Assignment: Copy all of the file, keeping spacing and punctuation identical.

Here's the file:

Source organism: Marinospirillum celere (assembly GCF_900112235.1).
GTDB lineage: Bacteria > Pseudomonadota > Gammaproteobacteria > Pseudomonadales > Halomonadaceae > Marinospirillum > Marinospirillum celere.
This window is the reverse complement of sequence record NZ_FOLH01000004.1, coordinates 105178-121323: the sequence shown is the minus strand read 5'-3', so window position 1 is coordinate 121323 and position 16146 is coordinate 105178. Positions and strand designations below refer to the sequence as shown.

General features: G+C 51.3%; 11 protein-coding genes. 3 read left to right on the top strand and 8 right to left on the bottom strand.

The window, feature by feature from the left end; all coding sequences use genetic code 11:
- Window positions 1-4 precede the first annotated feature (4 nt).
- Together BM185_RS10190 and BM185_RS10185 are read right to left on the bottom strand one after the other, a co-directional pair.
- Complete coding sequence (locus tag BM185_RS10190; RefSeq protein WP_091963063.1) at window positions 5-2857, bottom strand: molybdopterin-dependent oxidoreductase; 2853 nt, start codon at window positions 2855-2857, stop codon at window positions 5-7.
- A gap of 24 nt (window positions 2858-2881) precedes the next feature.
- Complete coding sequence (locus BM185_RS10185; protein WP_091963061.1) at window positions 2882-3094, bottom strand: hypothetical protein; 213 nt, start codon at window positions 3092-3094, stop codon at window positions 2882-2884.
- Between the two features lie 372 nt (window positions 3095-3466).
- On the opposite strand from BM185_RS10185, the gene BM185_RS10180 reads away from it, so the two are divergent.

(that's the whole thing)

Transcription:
Source organism: Marinospirillum celere (assembly GCF_900112235.1).
GTDB lineage: Bacteria > Pseudomonadota > Gammaproteobacteria > Pseudomonadales > Halomonadaceae > Marinospirillum > Marinospirillum celere.
This window is the reverse complement of sequence record NZ_FOLH01000004.1, coordinates 105178-121323: the sequence shown is the minus strand read 5'-3', so window position 1 is coordinate 121323 and position 16146 is coordinate 105178. Positions and strand designations below refer to the sequence as shown.

General features: G+C 51.3%; 11 protein-coding genes. 3 read left to right on the top strand and 8 right to left on the bottom strand.

The window, feature by feature from the left end; all coding sequences use genetic code 11:
- Window positions 1-4 precede the first annotated feature (4 nt).
- Together BM185_RS10190 and BM185_RS10185 are read right to left on the bottom strand one after the other, a co-directional pair.
- Complete coding sequence (locus tag BM185_RS10190; RefSeq protein WP_091963063.1) at window positions 5-2857, bottom strand: molybdopterin-dependent oxidoreductase; 2853 nt, start codon at window positions 2855-2857, stop codon at window positions 5-7.
- A gap of 24 nt (window positions 2858-2881) precedes the next feature.
- Complete coding sequence (locus BM185_RS10185; protein WP_091963061.1) at window positions 2882-3094, bottom strand: hypothetical protein; 213 nt, start codon at window positions 3092-3094, stop codon at window positions 2882-2884.
- Between the two features lie 372 nt (window positions 3095-3466).
- On the opposite strand from BM185_RS10185, the gene BM185_RS10180 reads away from it, so the two are divergent.